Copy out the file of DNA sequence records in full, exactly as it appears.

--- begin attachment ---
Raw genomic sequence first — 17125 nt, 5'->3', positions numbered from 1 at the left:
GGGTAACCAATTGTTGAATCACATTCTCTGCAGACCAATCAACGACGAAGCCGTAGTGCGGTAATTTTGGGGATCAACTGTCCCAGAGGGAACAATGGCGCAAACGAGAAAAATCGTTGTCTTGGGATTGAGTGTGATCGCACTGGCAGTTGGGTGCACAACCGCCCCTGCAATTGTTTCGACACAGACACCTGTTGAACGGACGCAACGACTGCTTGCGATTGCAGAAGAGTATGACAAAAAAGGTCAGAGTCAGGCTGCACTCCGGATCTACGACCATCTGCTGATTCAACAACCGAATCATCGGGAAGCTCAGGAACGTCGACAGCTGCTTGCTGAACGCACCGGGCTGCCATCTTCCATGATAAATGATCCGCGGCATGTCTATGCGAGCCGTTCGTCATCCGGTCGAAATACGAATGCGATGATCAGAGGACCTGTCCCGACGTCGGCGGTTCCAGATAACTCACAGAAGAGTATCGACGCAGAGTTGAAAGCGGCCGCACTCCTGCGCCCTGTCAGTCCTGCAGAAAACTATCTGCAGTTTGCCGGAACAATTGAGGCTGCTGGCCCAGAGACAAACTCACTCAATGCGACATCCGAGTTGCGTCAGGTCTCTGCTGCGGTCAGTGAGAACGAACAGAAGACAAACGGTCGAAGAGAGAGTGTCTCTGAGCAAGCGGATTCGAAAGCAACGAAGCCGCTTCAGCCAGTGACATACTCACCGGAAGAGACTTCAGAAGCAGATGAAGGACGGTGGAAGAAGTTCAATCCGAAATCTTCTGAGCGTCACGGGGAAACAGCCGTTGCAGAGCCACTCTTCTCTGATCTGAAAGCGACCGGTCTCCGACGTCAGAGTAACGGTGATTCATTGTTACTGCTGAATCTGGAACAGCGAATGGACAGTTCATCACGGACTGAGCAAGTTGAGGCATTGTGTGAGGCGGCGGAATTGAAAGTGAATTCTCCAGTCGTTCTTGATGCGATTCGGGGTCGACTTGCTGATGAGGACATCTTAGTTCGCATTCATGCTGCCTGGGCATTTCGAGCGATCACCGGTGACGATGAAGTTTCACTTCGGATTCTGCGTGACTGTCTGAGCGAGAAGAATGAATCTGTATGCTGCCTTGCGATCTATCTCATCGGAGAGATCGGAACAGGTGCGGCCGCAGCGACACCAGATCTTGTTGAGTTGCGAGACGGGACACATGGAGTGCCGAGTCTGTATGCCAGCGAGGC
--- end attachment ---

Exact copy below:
Raw genomic sequence first — 17125 nt, 5'->3', positions numbered from 1 at the left:
GGGTAACCAATTGTTGAATCACATTCTCTGCAGACCAATCAACGACGAAGCCGTAGTGCGGTAATTTTGGGGATCAACTGTCCCAGAGGGAACAATGGCGCAAACGAGAAAAATCGTTGTCTTGGGATTGAGTGTGATCGCACTGGCAGTTGGGTGCACAACCGCCCCTGCAATTGTTTCGACACAGACACCTGTTGAACGGACGCAACGACTGCTTGCGATTGCAGAAGAGTATGACAAAAAAGGTCAGAGTCAGGCTGCACTCCGGATCTACGACCATCTGCTGATTCAACAACCGAATCATCGGGAAGCTCAGGAACGTCGACAGCTGCTTGCTGAACGCACCGGGCTGCCATCTTCCATGATAAATGATCCGCGGCATGTCTATGCGAGCCGTTCGTCATCCGGTCGAAATACGAATGCGATGATCAGAGGACCTGTCCCGACGTCGGCGGTTCCAGATAACTCACAGAAGAGTATCGACGCAGAGTTGAAAGCGGCCGCACTCCTGCGCCCTGTCAGTCCTGCAGAAAACTATCTGCAGTTTGCCGGAACAATTGAGGCTGCTGGCCCAGAGACAAACTCACTCAATGCGACATCCGAGTTGCGTCAGGTCTCTGCTGCGGTCAGTGAGAACGAACAGAAGACAAACGGTCGAAGAGAGAGTGTCTCTGAGCAAGCGGATTCGAAAGCAACGAAGCCGCTTCAGCCAGTGACATACTCACCGGAAGAGACTTCAGAAGCAGATGAAGGACGGTGGAAGAAGTTCAATCCGAAATCTTCTGAGCGTCACGGGGAAACAGCCGTTGCAGAGCCACTCTTCTCTGATCTGAAAGCGACCGGTCTCCGACGTCAGAGTAACGGTGATTCATTGTTACTGCTGAATCTGGAACAGCGAATGGACAGTTCATCACGGACTGAGCAAGTTGAGGCATTGTGTGAGGCGGCGGAATTGAAAGTGAATTCTCCAGTCGTTCTTGATGCGATTCGGGGTCGACTTGCTGATGAGGACATCTTAGTTCGCATTCATGCTGCCTGGGCATTTCGAGCGATCACCGGTGACGATGAAGTTTCACTTCGGATTCTGCGTGACTGTCTGAGCGAGAAGAATGAATCTGTATGCTGCCTTGCGATCTATCTCATCGGAGAGATCGGAACAGGTGCGGCCGCAGCGACACCAGATCTTGTTGAGTTGCGAGACGGGACACATGGAGTGCCGAGTCTGTATGCCAGCGAGGC